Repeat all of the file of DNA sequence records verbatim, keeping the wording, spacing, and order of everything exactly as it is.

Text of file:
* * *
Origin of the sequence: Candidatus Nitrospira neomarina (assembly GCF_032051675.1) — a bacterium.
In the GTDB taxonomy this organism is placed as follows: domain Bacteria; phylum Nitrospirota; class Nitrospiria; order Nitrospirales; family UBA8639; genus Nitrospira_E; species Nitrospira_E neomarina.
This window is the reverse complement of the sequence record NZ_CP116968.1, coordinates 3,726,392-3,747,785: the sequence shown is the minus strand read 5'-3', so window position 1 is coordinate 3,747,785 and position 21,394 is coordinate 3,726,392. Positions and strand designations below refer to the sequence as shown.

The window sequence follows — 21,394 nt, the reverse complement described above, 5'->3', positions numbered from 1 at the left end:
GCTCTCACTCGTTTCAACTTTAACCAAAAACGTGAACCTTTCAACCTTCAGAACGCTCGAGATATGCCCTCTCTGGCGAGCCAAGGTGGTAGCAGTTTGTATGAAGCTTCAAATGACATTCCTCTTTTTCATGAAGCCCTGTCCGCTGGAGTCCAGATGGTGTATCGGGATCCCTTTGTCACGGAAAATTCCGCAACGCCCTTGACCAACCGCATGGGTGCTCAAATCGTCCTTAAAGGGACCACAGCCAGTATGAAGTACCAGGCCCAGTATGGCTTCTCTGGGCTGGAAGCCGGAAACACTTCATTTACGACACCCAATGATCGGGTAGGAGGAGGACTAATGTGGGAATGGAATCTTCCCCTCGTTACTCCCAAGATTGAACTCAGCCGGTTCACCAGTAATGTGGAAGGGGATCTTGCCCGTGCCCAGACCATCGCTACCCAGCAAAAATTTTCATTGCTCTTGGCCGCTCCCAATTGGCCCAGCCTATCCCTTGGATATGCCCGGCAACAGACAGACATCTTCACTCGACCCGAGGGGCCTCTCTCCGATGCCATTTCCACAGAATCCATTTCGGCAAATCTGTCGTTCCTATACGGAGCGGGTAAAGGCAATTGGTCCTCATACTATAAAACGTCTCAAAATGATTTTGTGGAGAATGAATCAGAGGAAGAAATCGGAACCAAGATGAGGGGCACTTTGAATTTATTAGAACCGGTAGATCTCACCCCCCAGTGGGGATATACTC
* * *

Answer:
Origin of the sequence: Candidatus Nitrospira neomarina (assembly GCF_032051675.1) — a bacterium.
In the GTDB taxonomy this organism is placed as follows: domain Bacteria; phylum Nitrospirota; class Nitrospiria; order Nitrospirales; family UBA8639; genus Nitrospira_E; species Nitrospira_E neomarina.
This window is the reverse complement of the sequence record NZ_CP116968.1, coordinates 3,726,392-3,747,785: the sequence shown is the minus strand read 5'-3', so window position 1 is coordinate 3,747,785 and position 21,394 is coordinate 3,726,392. Positions and strand designations below refer to the sequence as shown.

The window sequence follows — 21,394 nt, the reverse complement described above, 5'->3', positions numbered from 1 at the left end:
GCTCTCACTCGTTTCAACTTTAACCAAAAACGTGAACCTTTCAACCTTCAGAACGCTCGAGATATGCCCTCTCTGGCGAGCCAAGGTGGTAGCAGTTTGTATGAAGCTTCAAATGACATTCCTCTTTTTCATGAAGCCCTGTCCGCTGGAGTCCAGATGGTGTATCGGGATCCCTTTGTCACGGAAAATTCCGCAACGCCCTTGACCAACCGCATGGGTGCTCAAATCGTCCTTAAAGGGACCACAGCCAGTATGAAGTACCAGGCCCAGTATGGCTTCTCTGGGCTGGAAGCCGGAAACACTTCATTTACGACACCCAATGATCGGGTAGGAGGAGGACTAATGTGGGAATGGAATCTTCCCCTCGTTACTCCCAAGATTGAACTCAGCCGGTTCACCAGTAATGTGGAAGGGGATCTTGCCCGTGCCCAGACCATCGCTACCCAGCAAAAATTTTCATTGCTCTTGGCCGCTCCCAATTGGCCCAGCCTATCCCTTGGATATGCCCGGCAACAGACAGACATCTTCACTCGACCCGAGGGGCCTCTCTCCGATGCCATTTCCACAGAATCCATTTCGGCAAATCTGTCGTTCCTATACGGAGCGGGTAAAGGCAATTGGTCCTCATACTATAAAACGTCTCAAAATGATTTTGTGGAGAATGAATCAGAGGAAGAAATCGGAACCAAGATGAGGGGCACTTTGAATTTATTAGAACCGGTAGATCTCACCCCCCAGTGGGGATATACTC